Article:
The UK’s mobile operators are facing huge price rises of almost £245m for the use of spectrum to run their networks under new proposals from Ofcom, which could see subscribers hit with higher charges.
The UK telecoms regulator has outlined proposals after a government decision in December 2010 that the cost of licences covering spectrum in the 900MHz or 1800MHz bands should be reviewed.
Currently, operators pay £24.8m to be allocated portions of the available 900MHz spectrum, and £39.7m for the use of 1800MHz spectrum. Under the proposals this would rise to £138.5m for the 900MHz band and £170.4m for 1800MHz. This would equate to increased income of £244.4m for the government.
The proposals announced could see EE paying an additional £80m, while Vodafone and O2 will have to pay almost £60m more. Three could see a price raise of around £28m. A table illustrating the proposed price changes is below:
- EE: £24.9m £107.1m
- Vodafone: £15.6m £83.1m
- O2: £15.6m £83.1m
- Three: £8.3m £35.7m
Ofcom said it has calculated these figures by analysing the sums paid for 4G services in auctions earlier this year, and comparisons with the amounts being bid in other spectrum auctions
The regulator said it also assessed the overall value of the bands when considered against other UK holdings. The plans are now subject to consultation, which will close on 19 December. If the proposals go through, they will be in effect by next year.
The move could potentially see the increased costs being passed on to customers, leading to higher tariffs for UK mobile subscribers.
The UK's mobile operators all voiced some concerns with the figures outlined by Ofcom. O2 said it would respond to the consultation in due course. Vodafone said it had yet to read the full document from Ofcom but that it was disappointed with the huge price raises prospoed.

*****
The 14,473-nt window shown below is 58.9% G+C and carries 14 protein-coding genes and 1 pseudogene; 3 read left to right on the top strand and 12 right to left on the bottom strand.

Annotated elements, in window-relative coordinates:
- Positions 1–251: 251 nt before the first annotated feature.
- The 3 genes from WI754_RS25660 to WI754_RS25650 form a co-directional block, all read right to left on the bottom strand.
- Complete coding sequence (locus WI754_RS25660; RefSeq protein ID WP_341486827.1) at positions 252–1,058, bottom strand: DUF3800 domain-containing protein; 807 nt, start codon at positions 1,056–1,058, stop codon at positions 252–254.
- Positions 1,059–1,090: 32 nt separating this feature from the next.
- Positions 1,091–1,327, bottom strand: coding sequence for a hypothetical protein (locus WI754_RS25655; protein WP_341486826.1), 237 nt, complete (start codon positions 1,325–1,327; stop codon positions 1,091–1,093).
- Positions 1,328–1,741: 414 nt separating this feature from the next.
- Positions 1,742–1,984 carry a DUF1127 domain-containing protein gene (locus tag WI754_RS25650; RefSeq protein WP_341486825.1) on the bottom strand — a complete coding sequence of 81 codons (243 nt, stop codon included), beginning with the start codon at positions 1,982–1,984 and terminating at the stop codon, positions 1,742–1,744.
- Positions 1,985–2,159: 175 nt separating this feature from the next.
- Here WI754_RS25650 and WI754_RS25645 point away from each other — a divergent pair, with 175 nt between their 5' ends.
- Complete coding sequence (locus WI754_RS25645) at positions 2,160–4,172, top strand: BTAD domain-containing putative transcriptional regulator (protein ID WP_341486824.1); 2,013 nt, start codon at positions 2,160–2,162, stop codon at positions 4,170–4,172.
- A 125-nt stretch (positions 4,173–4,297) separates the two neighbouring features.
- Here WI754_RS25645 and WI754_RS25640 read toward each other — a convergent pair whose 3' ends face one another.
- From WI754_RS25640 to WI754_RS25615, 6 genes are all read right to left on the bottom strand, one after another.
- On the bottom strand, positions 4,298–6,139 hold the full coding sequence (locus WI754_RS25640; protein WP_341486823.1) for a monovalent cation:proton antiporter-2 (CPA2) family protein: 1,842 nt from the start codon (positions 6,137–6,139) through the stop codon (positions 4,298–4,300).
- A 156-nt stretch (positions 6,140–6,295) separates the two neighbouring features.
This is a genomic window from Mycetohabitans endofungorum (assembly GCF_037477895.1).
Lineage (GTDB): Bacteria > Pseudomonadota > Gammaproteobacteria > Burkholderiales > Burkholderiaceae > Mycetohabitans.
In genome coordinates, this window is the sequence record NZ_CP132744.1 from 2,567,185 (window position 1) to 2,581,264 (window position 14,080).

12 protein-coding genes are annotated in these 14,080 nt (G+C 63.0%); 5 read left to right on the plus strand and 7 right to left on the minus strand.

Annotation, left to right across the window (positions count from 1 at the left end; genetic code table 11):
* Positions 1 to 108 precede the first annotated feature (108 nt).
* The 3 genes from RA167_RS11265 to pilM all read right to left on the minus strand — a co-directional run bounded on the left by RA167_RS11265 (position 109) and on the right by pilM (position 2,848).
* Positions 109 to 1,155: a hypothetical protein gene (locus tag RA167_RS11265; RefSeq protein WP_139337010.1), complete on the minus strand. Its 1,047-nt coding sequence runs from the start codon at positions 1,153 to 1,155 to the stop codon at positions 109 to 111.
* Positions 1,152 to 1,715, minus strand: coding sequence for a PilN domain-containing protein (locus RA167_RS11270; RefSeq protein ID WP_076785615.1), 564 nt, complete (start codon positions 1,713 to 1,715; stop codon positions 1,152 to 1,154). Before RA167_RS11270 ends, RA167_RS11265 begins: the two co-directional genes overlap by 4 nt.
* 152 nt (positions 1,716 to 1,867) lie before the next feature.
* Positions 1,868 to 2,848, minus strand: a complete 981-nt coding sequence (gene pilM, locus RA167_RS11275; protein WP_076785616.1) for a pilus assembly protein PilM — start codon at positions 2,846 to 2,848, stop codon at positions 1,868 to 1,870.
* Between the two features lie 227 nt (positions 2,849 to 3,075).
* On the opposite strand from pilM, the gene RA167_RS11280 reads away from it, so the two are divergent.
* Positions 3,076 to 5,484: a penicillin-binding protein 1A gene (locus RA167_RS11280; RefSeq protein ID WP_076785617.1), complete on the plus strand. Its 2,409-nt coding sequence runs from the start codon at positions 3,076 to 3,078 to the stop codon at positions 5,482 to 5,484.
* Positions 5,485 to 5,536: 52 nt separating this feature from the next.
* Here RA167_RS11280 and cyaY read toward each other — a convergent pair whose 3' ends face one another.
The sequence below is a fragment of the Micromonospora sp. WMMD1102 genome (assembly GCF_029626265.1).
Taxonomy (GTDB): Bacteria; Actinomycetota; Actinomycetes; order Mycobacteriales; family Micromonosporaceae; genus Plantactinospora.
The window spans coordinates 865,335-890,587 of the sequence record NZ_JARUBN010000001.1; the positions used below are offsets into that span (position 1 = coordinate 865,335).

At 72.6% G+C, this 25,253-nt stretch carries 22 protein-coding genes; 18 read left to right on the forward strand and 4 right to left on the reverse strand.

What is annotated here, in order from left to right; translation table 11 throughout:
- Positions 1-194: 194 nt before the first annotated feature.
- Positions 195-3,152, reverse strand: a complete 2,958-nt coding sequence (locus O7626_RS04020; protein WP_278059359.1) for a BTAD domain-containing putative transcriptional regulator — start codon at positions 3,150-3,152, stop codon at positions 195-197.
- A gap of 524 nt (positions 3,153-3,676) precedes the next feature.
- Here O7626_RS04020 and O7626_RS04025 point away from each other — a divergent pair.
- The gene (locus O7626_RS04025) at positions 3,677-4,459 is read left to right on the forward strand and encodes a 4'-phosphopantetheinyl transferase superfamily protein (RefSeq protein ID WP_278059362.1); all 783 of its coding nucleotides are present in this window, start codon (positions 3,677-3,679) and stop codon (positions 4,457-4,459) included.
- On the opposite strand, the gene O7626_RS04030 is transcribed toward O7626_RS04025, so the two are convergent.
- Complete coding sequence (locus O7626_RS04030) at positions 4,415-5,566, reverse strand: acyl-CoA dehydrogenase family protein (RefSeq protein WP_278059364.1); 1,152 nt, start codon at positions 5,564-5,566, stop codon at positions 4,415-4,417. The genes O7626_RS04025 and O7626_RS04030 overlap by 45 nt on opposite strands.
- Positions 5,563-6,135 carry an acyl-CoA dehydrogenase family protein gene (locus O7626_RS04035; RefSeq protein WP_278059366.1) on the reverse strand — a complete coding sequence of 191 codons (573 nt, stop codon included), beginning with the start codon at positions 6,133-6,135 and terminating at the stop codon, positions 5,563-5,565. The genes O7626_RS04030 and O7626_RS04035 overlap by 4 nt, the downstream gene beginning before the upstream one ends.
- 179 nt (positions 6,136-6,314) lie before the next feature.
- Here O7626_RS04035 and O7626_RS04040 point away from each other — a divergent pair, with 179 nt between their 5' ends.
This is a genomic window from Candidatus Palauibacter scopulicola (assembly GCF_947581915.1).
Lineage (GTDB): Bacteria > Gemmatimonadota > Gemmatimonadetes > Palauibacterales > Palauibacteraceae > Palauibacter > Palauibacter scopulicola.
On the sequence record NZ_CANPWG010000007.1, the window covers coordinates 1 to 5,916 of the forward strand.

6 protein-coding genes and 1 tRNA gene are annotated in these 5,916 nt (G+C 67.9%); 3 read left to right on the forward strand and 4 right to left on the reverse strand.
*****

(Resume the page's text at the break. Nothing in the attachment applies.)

"Ofcom is proposing a 430% increase in the fees we pay for our existing spectrum at a time when we are investing more than ever in vital national digital infrastructure," it said.
"Vodafone UK is spending more than £900m this year alone on its network and has pledged to bring indoor 4G coverage to 98% of the UK population by 2015. The regulator should be encouraging such private sector investment in infrastructure and new services like 4G.”
Both EE and Three also said the proposed figures were far too high. Three said: “The sums proposed by Ofcom over-value high frequency spectrum. We look forward to making the case for a clearer reflection of the true value for the benefit of competition and UK consumers.”
EE added: “The proposed increase in licence fees is excessive at a time when we are investing heavily in the roll out of 4G."
The government seems to be hoping to to push the proposals through in order to boost its coffers, after it gained a further £2.3bn from the mobile operators earlier this year when it auctioned off 4G spectrum holdings in the 800MHz and 2.6GHz bands.
Ovum analyst Matthew Howett said a shake-up of the pricing for spectrum was always expected given the fundamental importance spectrum now plays in the market.
“Leaving aside the amounts, Ofcom is right to amend the ongoing licence fees to reflect the market value of the spectrum. The previous fees were set at a time when the use of the spectrum was limited to basic telephony,” he told V3.
“Today that spectrum can be used for new technologies such as LTE which makes it that much more valuable.”
He added that raising the prices would make sure operators only kept the holdings they truly needed, and could pave the way for spectrum trading between operators.
“Given the scarcity of spectrum and the considerable increase in demand for mobile broadband we see coming, operators need to be incentivised to only hold the spectrum they need to support those services,” he said.
“This is Ofcom's way of making sure operators only hold on to the spectrum bands they value the most. I wouldn't be surprised if we saw some spectrum trades further down the line."
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